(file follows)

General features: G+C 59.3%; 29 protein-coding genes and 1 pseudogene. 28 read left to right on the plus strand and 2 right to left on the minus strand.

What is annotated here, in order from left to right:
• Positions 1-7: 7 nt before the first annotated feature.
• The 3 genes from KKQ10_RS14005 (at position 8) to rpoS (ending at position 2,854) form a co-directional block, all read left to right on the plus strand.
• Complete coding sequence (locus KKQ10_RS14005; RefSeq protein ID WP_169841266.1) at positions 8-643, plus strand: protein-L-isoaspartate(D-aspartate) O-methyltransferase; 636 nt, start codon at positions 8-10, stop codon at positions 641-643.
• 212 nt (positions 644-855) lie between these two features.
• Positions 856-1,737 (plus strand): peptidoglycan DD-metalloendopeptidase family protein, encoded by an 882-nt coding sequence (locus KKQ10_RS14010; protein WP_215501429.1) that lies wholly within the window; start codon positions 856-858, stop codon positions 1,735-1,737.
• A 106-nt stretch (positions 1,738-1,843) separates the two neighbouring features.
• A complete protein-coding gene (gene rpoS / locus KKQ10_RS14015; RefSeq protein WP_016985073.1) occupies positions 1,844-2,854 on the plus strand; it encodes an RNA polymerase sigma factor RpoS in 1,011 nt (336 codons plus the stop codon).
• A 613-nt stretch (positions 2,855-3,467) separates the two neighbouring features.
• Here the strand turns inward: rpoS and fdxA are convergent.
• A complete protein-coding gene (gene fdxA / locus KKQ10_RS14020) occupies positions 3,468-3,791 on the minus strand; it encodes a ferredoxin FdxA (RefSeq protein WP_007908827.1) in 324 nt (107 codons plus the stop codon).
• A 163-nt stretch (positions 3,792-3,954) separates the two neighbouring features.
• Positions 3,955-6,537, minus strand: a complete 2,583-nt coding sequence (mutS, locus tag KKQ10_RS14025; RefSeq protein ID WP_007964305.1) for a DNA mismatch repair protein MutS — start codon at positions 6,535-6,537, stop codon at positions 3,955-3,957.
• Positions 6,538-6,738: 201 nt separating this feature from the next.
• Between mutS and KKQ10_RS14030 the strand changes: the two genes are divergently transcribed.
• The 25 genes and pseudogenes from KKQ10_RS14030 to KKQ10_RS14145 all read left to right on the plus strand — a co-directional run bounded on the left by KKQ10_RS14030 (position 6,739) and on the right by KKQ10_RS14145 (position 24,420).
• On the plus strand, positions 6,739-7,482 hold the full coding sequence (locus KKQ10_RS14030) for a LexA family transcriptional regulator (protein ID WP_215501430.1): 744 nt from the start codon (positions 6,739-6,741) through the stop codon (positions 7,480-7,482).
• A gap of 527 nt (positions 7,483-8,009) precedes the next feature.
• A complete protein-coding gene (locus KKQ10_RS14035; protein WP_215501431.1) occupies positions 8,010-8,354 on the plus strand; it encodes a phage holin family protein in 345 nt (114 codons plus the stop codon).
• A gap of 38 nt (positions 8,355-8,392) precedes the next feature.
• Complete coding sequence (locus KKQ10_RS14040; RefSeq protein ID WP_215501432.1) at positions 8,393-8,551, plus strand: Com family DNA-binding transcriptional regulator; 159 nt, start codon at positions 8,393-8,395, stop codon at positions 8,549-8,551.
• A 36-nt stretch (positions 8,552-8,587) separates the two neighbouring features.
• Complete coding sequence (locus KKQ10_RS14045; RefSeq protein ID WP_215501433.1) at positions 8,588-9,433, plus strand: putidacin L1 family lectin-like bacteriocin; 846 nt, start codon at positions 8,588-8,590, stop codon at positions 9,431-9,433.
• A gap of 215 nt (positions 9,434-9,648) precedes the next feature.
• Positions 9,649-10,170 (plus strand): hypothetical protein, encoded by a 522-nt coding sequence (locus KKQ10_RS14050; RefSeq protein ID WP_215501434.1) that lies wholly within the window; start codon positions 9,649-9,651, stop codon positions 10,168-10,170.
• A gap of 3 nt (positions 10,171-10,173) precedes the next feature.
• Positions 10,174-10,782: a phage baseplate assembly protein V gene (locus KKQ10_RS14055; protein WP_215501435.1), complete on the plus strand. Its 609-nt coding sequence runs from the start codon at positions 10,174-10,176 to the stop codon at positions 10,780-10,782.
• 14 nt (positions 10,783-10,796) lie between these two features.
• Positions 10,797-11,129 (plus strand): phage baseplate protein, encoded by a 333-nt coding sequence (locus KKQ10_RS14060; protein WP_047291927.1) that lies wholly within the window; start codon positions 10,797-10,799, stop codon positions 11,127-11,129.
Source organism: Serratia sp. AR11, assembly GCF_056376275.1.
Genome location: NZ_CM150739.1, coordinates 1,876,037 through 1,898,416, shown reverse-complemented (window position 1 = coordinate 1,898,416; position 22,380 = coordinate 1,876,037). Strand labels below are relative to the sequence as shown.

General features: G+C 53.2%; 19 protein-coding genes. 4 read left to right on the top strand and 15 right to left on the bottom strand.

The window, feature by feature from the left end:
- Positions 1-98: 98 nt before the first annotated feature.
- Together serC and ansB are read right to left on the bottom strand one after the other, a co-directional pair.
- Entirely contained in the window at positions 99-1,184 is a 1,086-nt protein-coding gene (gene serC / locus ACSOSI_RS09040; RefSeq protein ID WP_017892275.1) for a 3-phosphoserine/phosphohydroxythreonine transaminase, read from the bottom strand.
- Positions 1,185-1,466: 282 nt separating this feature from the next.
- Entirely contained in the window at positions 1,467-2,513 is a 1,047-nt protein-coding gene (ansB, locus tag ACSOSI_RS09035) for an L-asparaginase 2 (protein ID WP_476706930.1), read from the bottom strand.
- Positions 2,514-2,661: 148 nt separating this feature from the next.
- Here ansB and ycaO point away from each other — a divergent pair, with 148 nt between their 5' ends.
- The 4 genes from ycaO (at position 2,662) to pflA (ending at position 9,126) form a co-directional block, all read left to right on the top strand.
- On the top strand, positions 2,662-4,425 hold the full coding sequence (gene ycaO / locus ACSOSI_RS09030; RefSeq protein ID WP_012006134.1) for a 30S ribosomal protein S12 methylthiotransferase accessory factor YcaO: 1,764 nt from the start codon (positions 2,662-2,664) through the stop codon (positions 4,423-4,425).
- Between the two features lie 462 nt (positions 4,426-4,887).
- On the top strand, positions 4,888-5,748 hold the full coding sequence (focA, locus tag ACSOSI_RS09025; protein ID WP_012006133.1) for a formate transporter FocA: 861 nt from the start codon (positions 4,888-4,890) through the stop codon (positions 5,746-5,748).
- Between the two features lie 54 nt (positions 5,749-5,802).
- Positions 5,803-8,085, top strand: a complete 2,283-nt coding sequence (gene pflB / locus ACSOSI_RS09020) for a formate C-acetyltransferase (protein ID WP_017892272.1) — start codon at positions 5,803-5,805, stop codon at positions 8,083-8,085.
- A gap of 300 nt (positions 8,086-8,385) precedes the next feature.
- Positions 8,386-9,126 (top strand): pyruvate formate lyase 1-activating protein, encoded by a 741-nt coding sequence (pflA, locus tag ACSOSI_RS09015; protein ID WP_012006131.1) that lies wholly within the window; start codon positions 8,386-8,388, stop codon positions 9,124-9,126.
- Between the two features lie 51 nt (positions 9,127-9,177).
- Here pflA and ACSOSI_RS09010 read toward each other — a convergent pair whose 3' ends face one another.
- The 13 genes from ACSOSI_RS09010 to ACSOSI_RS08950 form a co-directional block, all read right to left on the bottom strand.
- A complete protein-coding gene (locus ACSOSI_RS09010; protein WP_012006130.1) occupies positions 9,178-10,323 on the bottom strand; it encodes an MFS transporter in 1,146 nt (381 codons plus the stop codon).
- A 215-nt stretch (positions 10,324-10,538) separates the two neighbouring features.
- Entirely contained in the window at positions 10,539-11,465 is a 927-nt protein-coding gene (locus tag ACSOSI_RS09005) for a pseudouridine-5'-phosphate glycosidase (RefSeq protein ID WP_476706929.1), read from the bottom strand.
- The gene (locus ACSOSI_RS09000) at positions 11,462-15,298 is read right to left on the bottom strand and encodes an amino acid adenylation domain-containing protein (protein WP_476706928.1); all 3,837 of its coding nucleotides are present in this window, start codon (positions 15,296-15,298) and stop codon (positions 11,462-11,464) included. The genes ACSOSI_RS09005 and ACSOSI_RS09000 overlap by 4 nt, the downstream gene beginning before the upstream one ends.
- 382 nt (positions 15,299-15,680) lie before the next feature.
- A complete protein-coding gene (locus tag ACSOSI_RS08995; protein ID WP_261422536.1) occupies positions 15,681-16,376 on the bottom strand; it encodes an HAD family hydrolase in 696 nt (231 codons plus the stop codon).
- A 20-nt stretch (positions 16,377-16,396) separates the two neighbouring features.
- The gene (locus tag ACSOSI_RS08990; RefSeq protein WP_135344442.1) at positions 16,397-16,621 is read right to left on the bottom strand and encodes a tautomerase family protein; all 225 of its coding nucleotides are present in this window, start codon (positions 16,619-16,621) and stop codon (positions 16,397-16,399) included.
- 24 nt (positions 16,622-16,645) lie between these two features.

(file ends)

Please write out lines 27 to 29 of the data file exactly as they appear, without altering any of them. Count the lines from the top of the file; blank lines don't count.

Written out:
• A gap of 3 nt (positions 10,171-10,173) precedes the next feature.
• Positions 10,174-10,782: a phage baseplate assembly protein V gene (locus KKQ10_RS14055; protein WP_215501435.1), complete on the plus strand. Its 609-nt coding sequence runs from the start codon at positions 10,174-10,176 to the stop codon at positions 10,780-10,782.
• 14 nt (positions 10,783-10,796) lie between these two features.